I like the idea -- I just question the scope of their effort -- by going too broad, they will lose control, which always has some risk.

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Mark Price, Managing Partner, M Squared Group, Inc.

I am a major proponent of this process. It is exactly what I do in the retail trade on a national level. I serve the retail trade by referring/sending vendors to handle the repair or maintenance requested. Of course, my company is much smaller with nowhere near the deep pockets of Lowe's.

I am sure Lowe's, with the array of attorneys they must have on staff, know to absolve themselves of any responsibility as a result of a problem occurrence with a vendor they recommended.

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Ed Rosenbaum, CEO, The Customer Service Rainmaker, Rainmaker Solutions

The pro (no pun intended) is obvious: it offers the ability to help customers, beyond the normal service provided, (presumably) at little cost...exactly what a company should strive to do.

The cons? As some have noted, there's always a potential liability issue (and even beyond that, a related "reputation" issue). But the biggest one of all: what happens when one of the pros suggests shopping at a place other than Lowe's??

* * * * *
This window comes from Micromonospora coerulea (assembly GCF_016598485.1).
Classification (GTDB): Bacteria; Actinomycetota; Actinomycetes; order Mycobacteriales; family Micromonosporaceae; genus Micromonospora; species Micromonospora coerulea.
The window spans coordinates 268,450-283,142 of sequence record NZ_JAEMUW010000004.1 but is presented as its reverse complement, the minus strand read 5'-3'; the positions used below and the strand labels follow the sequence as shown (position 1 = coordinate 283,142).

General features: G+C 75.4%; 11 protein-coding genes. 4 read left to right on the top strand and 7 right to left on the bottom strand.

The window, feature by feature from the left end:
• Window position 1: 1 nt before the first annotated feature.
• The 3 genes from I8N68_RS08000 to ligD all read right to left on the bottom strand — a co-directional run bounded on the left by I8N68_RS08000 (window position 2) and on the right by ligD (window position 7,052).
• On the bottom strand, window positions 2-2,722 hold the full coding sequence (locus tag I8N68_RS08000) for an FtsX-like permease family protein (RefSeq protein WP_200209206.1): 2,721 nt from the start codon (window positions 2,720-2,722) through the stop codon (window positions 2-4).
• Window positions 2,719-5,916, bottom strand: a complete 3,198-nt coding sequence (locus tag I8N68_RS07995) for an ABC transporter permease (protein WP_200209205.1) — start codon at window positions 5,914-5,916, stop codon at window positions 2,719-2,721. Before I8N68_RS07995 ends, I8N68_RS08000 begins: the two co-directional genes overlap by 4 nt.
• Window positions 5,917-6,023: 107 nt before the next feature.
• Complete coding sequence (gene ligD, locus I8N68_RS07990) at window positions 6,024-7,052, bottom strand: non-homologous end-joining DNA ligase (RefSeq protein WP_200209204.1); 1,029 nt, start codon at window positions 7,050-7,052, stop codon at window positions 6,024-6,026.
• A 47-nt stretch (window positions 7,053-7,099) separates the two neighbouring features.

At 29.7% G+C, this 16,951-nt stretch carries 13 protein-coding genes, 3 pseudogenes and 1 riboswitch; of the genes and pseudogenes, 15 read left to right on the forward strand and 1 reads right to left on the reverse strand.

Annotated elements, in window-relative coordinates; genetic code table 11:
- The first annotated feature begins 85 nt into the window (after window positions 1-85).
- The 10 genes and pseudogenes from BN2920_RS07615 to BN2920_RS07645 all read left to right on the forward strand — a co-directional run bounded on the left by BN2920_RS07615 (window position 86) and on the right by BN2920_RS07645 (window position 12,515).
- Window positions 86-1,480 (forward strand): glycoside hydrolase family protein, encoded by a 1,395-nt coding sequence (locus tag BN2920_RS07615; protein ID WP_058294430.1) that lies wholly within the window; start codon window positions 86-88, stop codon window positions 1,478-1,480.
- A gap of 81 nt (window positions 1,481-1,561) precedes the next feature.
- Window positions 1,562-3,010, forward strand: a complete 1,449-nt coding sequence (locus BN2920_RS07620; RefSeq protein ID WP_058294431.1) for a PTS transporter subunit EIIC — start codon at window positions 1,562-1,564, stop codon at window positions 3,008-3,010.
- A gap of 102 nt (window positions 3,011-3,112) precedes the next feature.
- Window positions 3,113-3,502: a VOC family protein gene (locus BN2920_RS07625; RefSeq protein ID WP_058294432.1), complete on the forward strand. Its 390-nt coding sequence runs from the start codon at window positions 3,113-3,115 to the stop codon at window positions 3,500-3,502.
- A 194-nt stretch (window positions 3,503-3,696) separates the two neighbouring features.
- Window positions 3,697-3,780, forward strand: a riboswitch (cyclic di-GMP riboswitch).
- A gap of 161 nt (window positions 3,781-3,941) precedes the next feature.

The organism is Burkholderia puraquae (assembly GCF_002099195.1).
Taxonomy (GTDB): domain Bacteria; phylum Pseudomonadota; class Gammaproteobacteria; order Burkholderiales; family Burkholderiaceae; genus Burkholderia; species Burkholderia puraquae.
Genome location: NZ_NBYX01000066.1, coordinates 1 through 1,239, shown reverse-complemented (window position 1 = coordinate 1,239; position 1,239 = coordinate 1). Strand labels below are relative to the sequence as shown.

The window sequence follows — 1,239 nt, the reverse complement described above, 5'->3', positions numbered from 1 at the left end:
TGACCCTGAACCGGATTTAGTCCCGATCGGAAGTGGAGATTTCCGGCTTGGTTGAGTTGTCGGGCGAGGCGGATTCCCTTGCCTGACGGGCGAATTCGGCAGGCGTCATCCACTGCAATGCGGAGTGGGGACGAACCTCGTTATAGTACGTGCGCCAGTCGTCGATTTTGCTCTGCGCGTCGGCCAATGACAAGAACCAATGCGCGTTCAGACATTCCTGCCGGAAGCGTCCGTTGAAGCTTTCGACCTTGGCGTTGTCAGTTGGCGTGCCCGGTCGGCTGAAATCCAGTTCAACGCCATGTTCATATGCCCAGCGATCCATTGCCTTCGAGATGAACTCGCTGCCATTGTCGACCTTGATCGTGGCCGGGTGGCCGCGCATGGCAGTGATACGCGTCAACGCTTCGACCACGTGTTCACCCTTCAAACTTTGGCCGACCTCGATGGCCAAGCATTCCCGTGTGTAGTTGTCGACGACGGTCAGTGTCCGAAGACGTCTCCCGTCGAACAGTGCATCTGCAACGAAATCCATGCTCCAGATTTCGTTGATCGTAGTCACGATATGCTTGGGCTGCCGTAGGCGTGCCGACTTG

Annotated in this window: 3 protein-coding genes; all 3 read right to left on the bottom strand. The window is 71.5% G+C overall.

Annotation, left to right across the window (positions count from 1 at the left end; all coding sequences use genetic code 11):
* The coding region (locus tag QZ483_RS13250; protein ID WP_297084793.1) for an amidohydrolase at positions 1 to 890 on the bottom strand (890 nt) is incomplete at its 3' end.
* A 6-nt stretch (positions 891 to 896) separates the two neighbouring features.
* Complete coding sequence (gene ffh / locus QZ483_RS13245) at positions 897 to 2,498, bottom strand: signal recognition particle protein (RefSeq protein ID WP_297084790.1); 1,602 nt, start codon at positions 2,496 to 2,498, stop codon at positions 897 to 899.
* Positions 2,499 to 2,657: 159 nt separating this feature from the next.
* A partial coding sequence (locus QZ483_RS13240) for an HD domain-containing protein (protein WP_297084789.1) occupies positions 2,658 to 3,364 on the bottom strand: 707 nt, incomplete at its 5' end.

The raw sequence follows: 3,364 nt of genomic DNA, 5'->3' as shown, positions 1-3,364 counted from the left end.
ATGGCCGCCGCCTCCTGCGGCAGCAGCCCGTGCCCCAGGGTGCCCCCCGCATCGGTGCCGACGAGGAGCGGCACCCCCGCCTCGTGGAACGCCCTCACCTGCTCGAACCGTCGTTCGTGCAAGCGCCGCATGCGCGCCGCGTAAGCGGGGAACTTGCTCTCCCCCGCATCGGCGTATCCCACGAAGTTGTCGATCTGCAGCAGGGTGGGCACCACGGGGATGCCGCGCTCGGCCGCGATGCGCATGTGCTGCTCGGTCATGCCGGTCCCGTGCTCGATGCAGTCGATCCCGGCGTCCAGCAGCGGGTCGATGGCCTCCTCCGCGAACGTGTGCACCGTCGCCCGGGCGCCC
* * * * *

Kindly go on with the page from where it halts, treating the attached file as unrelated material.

'notcom'

Two words to describe Lowe's arrangement with Porch.com: competitive edge. Lowe's recognizes the need for retailers to differentiate by providing service, which is what customers say they want, need, and presumably will respond to. And they will fill their baskets with Lowe's products to do those DIY jobs.

Whether this particular service arrangement will work remains to be seen, but it's an impressive effort by Lowe's. Porch's "Advanced use of data" can only help.

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Naomi K. Shapiro, Strategic Market Communications, Upstream Commerce

There are definitely pros and cons of this merger in regards to how it will affect Lowe's. Since, none of us have crystal balls, we can only speculate. Depending on how strong the association and what type of process the contractors go through to be listed on Porch.com will be what affects Lowe's. At the end of the day, a percentage of Lowe's reputation is resting in the hands of Porch.com and their contractors.

Mitch Fredricks, Regional Sales Manager, Central States, Certona Inc